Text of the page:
Thursday, November 15, 2012

You can guess what grade Peter Taylor gave the Berkeley students for their swap report

From the San Francisco Chronicle op ed by Peter Taylor, UC chief financial officer:

The University of California has come under criticism for its finance decisions - specifically three interest rate "swaps" made on funds borrowed over the past 10 years to expand university medical centers. Swaps exist to insulate borrowers such as UC from volatile interest rates. They work like this: The university borrowed money at a variable interest rate, with the payments rising and falling with interest rates. It then swapped those payments for payments at a fixed rate. Thus, if the interest rate rises, then the university pays less than it would have if it had stayed with the original loan. But if the interest rate drops, as it has, then the university pays more.  Like any public institution, UC must not have too much exposure to rising interest rates or it risks coming up short for expenses. We are not in the business of gambling with funds entrusted to us by taxpayers, students and parents, and patients in our hospitals. But these critics unwittingly advocate that UC do just that...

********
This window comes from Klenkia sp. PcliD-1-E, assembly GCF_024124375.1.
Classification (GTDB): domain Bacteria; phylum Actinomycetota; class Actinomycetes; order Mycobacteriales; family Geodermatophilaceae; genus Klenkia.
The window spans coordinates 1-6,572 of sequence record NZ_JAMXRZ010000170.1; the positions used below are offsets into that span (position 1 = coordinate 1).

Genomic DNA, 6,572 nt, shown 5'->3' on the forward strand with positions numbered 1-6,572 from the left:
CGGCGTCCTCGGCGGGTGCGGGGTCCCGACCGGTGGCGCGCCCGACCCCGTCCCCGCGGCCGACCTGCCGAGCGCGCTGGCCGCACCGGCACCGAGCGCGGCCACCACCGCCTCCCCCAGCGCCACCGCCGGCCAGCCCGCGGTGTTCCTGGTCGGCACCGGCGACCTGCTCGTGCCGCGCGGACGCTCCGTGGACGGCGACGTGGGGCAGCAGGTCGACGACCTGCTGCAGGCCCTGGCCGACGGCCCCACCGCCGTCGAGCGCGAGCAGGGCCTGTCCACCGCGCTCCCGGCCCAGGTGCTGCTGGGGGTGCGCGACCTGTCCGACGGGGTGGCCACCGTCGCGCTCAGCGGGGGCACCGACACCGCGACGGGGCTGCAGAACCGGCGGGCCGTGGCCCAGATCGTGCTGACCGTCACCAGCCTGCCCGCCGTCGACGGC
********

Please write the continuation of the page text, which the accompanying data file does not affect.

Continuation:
As much as I love Shakespeare, I don't pretend to be qualified to teach a class on his works. Similarly, the students who have criticized the university's policies should understand that just because they are in graduate school doesn't mean they are experts in everything. Their miscalculations are outrageous. Indeed, if this level of "research" were produced for a class on finance, it would merit an "F."

Full op ed at:

The full op ed is similar to the analysis provided in earlier posts on this blog.  The issue came up also in the Regents meeting yesterday morning (also posted on this blog).  The one point in the Berkeley student swap report not dealt with in the Taylor op ed is the question of litigation.  In the report, it was noted that some entities that engaged in swap transactions are suing over losses.  It may be that UC doesn't think it could win such a case since it has financial experts such as Taylor on staff and it might be hard to prove that UC was somehow hoodwinked.  Litigation costs money so filing a suit likely to lose would not be wise.  However,  no one has given that explanation.


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